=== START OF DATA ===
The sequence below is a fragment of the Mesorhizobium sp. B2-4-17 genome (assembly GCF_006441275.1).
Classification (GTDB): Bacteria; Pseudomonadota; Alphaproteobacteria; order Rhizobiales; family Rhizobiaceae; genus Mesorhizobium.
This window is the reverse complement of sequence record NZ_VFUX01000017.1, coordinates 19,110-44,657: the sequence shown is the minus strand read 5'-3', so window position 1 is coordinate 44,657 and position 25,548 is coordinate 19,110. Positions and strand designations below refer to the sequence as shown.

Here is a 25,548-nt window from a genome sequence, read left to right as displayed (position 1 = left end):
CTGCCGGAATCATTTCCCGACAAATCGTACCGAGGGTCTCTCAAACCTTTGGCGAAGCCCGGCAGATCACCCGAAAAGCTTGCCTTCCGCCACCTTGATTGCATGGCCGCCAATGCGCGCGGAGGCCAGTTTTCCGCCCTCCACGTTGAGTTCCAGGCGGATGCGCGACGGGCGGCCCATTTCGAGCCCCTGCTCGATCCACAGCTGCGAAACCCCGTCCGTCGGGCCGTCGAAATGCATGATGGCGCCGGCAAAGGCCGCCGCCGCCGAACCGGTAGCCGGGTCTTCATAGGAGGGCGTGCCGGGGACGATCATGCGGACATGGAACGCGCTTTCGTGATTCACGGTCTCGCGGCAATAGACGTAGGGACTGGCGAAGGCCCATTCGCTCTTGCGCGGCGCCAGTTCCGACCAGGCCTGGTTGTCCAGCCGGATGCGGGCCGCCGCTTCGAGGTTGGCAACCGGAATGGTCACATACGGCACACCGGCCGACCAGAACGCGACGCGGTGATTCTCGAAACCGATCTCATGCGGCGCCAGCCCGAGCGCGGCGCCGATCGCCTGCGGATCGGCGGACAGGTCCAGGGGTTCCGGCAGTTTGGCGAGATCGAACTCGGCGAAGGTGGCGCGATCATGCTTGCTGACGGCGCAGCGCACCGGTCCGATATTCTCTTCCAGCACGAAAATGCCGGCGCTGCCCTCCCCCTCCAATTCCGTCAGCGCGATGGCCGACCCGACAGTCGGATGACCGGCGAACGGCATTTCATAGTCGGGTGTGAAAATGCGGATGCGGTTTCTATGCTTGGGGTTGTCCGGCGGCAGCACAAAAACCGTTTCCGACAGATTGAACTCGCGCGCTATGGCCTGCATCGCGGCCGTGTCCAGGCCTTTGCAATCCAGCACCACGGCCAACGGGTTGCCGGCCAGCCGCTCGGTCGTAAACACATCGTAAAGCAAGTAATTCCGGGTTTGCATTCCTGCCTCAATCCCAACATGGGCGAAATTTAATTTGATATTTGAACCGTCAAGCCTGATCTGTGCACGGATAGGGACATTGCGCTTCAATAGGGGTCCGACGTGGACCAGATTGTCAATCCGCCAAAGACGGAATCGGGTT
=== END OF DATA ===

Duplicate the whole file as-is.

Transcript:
The sequence below is a fragment of the Mesorhizobium sp. B2-4-17 genome (assembly GCF_006441275.1).
Classification (GTDB): Bacteria; Pseudomonadota; Alphaproteobacteria; order Rhizobiales; family Rhizobiaceae; genus Mesorhizobium.
This window is the reverse complement of sequence record NZ_VFUX01000017.1, coordinates 19,110-44,657: the sequence shown is the minus strand read 5'-3', so window position 1 is coordinate 44,657 and position 25,548 is coordinate 19,110. Positions and strand designations below refer to the sequence as shown.

Here is a 25,548-nt window from a genome sequence, read left to right as displayed (position 1 = left end):
CTGCCGGAATCATTTCCCGACAAATCGTACCGAGGGTCTCTCAAACCTTTGGCGAAGCCCGGCAGATCACCCGAAAAGCTTGCCTTCCGCCACCTTGATTGCATGGCCGCCAATGCGCGCGGAGGCCAGTTTTCCGCCCTCCACGTTGAGTTCCAGGCGGATGCGCGACGGGCGGCCCATTTCGAGCCCCTGCTCGATCCACAGCTGCGAAACCCCGTCCGTCGGGCCGTCGAAATGCATGATGGCGCCGGCAAAGGCCGCCGCCGCCGAACCGGTAGCCGGGTCTTCATAGGAGGGCGTGCCGGGGACGATCATGCGGACATGGAACGCGCTTTCGTGATTCACGGTCTCGCGGCAATAGACGTAGGGACTGGCGAAGGCCCATTCGCTCTTGCGCGGCGCCAGTTCCGACCAGGCCTGGTTGTCCAGCCGGATGCGGGCCGCCGCTTCGAGGTTGGCAACCGGAATGGTCACATACGGCACACCGGCCGACCAGAACGCGACGCGGTGATTCTCGAAACCGATCTCATGCGGCGCCAGCCCGAGCGCGGCGCCGATCGCCTGCGGATCGGCGGACAGGTCCAGGGGTTCCGGCAGTTTGGCGAGATCGAACTCGGCGAAGGTGGCGCGATCATGCTTGCTGACGGCGCAGCGCACCGGTCCGATATTCTCTTCCAGCACGAAAATGCCGGCGCTGCCCTCCCCCTCCAATTCCGTCAGCGCGATGGCCGACCCGACAGTCGGATGACCGGCGAACGGCATTTCATAGTCGGGTGTGAAAATGCGGATGCGGTTTCTATGCTTGGGGTTGTCCGGCGGCAGCACAAAAACCGTTTCCGACAGATTGAACTCGCGCGCTATGGCCTGCATCGCGGCCGTGTCCAGGCCTTTGCAATCCAGCACCACGGCCAACGGGTTGCCGGCCAGCCGCTCGGTCGTAAACACATCGTAAAGCAAGTAATTCCGGGTTTGCATTCCTGCCTCAATCCCAACATGGGCGAAATTTAATTTGATATTTGAACCGTCAAGCCTGATCTGTGCACGGATAGGGACATTGCGCTTCAATAGGGGTCCGACGTGGACCAGATTGTCAATCCGCCAAAGACGGAATCGGGTT